Lane 8 vs. Lane 1 beliefs
Did you know that a regulation running track oval has 8 lanes? And that if you try to race, let’s say 4 laps (approximately a mile) in lane 8 against someone in lane 1, you will find yourself at a MAJOR disadvantage?
Quick Jeopardy facts about a track (love stuff that can help me be better at game shows!)
*They are made with straightaways and turns and are basically a circle bisected with two straightaways attached.
*Remember that the circumference of a circle is calculated by using the equation 2 πr, where r is the radius of the circle and pi (π) is 3.14. So, to calculate the circumference of the oval, add the 2 straightaways connecting the halves and you get: 2πr + 2s with s being the straightaway length.
*According to IAAF (International Association of Athletics Federation), the straightaways needs to 84.39 meters long.
*The radius of the inside lane of Lane 1 is 36.5 meters. Multiple the length times the radius and you get 398.12 meters around a track.
*Tracks are labeled 400 meters, because that accounts for the width of a runner’s body.
Therefore, the people who are in charge of math and numbers determine that we all run 0.3 meters from “the rail” (the inside line on lane one) and therefore use 2π(36.8) + 2(84.39) = 400 meters.
(Double check my math, but remember those order of operations, people!)
BUT! If you are in lane 4, your running radius is larger and you end up running 23 meters longer than lane 1 and if you are in lane 8, you run almost 54 meters longer!
I present you with this geometry lesson because running or working out with negative thoughts is kind of like running in lane 8 – just more unnecessary work. According to the Cleveland Clinic, the average person has between 12,000 to 60,000 thoughts per day and about 80% of them are negative and an astounding 95% of those thoughts are on repeat! In other words, we all have a lot of garbage thoughts and we keep thinking them out of habit.
Life is tough enough already. Run in lane 1.
How do we improve our thoughts? It’s not as simple as “thinking positively” all the time. This will actually backfire. Simply focusing on overly positive/upbeat thoughts will only actually create tension as you can think thoughts AND NOT ACTUALLY BELIEVE THEM!
Here’s an example:
I tell you to think about aliens going shopping at Publix (Florida grocery store) for a vegetarian barbecue. You just need a little imagination and BOOM! you can have this thought. However, that certainly doesn’t mean you believe this to be true. Unless you believe in alien life forms, which is a totally different discussion, one that I am totally here for.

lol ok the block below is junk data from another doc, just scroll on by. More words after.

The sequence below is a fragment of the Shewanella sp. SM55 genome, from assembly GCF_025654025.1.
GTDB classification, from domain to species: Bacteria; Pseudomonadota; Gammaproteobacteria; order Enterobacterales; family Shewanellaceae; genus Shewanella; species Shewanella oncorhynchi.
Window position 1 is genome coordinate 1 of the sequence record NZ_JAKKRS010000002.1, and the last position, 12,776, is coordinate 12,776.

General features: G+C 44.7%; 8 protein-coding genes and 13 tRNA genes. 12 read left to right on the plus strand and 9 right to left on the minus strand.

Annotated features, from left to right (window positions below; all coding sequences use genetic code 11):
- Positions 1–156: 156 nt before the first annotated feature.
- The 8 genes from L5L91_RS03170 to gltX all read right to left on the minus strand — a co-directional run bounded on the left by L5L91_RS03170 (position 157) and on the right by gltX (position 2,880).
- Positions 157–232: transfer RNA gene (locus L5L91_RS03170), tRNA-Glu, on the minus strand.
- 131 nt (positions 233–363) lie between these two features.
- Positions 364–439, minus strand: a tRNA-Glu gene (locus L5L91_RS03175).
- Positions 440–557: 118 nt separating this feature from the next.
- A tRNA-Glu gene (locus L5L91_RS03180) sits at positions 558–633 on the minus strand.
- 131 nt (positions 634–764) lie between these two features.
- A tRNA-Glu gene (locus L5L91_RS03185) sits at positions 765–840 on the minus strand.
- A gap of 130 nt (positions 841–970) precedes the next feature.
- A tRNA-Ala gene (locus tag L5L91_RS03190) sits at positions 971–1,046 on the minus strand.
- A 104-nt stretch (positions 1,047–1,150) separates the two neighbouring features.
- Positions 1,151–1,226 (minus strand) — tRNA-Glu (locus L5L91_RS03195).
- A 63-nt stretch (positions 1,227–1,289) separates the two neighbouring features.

However, back to the original point of this post: see how our thoughts can be lies? AND that we are ultimately in control of what we think??
So here’s the trick to improving your thoughts:
*Plan them out.
*Take baby steps.
*Practice until you believe that new thought.
*Practice a new better thought.
To get going: you need a starting line garbage thought and a finish line goal winning thought.
Pick starting line thought makes you feel pretty terrible. Be honest with yourself. Pick one simple thought. For instance, let’s say you care about running, but insist on stating to others and more importantly, to yourself that
“I am not a good runner”
and then have a finish line goal thought that would be the opposite of this thought:
I am a good runner.
I am I strong runner.
These goal thoughts are not meant to be super inspirational. They are simple. They are improvements of your original thought. You probably look at your goal thought and think, “hmm, that looks nice. Wish I could think that.” **Caveat, if you look at your goal thought and you feel good, then you have actually found a thought at you already believe. So just pick a new one.**
So now we have our starting line (lane 8) and our finish line (lane 1) thought.
We just need to fill in the other lanes of thoughts in the middle. Put the starting line thought in lane 8, the least desirable plane to run a distance event (sorry, sprinters, this metaphor does work perfectly for you – I know that lane 3 or 4 is usually preferable for your races. Just go with me at this point.) Lanes 7, 6, 5, 4, 3, 2, each need a thought that is slightly less crappy than the one before it. So for the “I’m not a strong runner” example, your thought track could look something like:
Lane 8: I am not a strong runner.
Lane 7: I sometimes have easy runs that don’t completely suck.
Lane 6: I sometimes have workouts that don’t completely suck.
Lane 5: I am open to believing that I don’t completely suck at long runs.
Lane 4: I am open to believing that I can surprise myself with my speed.
Lane 3: I am open to believing that I can improve my endurance.
Lane 2: I am open to believing that I can improve my speed.
Lane 1: I am a very strong runner.
There you go! Each lane is a step towards what you want to think.
Notice how these thoughts are mostly neutral.
They are not particularly revolutionary, yet when practiced, they will completely change your relationship with running (or whatever you choose to do thought work on: relationships, money, work, etc.)
And practicing is the key - just like each time you start a new run you clear and reset your watch, each time you have a lane 8 thought, you need to consciously hit stop and think a lane 7 thought, then a lane 6 thought, all the way up to lane 1.
We need to exert more agency of what we think.
We have a choice.
It just takes work to get there.
If this thought work exercise was helpful for you, check out my upcoming Run Your Life Masterclass and Virtual Retreat on August 15th. We will be diving into a lot of our thoughts and habits that hold us back in life and in running (usually without us even knowing it!)
Tickets still available (but are limited and on sale for a limited time!) at:
Invest in yourself – I can’t wait to help you get started and watch you run in lane 1!